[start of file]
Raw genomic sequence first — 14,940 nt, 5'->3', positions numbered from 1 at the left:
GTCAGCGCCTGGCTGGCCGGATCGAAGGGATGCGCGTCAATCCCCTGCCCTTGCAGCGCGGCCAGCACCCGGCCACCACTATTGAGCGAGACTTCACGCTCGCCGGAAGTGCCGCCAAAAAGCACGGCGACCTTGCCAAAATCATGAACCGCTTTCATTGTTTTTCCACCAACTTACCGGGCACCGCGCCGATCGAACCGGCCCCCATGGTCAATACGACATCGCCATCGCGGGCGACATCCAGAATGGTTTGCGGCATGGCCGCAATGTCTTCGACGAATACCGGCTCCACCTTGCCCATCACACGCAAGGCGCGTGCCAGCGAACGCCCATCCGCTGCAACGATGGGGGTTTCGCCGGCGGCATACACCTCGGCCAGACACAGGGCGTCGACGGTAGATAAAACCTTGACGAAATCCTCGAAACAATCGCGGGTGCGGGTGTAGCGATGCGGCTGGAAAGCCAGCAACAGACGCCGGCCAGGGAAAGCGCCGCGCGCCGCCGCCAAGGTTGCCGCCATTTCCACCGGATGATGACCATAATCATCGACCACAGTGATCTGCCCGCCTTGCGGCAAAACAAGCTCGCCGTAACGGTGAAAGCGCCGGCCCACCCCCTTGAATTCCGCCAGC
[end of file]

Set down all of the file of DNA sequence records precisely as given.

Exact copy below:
Raw genomic sequence first — 14,940 nt, 5'->3', positions numbered from 1 at the left:
GTCAGCGCCTGGCTGGCCGGATCGAAGGGATGCGCGTCAATCCCCTGCCCTTGCAGCGCGGCCAGCACCCGGCCACCACTATTGAGCGAGACTTCACGCTCGCCGGAAGTGCCGCCAAAAAGCACGGCGACCTTGCCAAAATCATGAACCGCTTTCATTGTTTTTCCACCAACTTACCGGGCACCGCGCCGATCGAACCGGCCCCCATGGTCAATACGACATCGCCATCGCGGGCGACATCCAGAATGGTTTGCGGCATGGCCGCAATGTCTTCGACGAATACCGGCTCCACCTTGCCCATCACACGCAAGGCGCGTGCCAGCGAACGCCCATCCGCTGCAACGATGGGGGTTTCGCCGGCGGCATACACCTCGGCCAGACACAGGGCGTCGACGGTAGATAAAACCTTGACGAAATCCTCGAAACAATCGCGGGTGCGGGTGTAGCGATGCGGCTGGAAAGCCAGCAACAGACGCCGGCCAGGGAAAGCGCCGCGCGCCGCCGCCAAGGTTGCCGCCATTTCCACCGGATGATGACCATAATCATCGACCACAGTGATCTGCCCGCCTTGCGGCAAAACAAGCTCGCCGTAACGGTGAAAGCGCCGGCCCACCCCCTTGAATTCCGCCAGC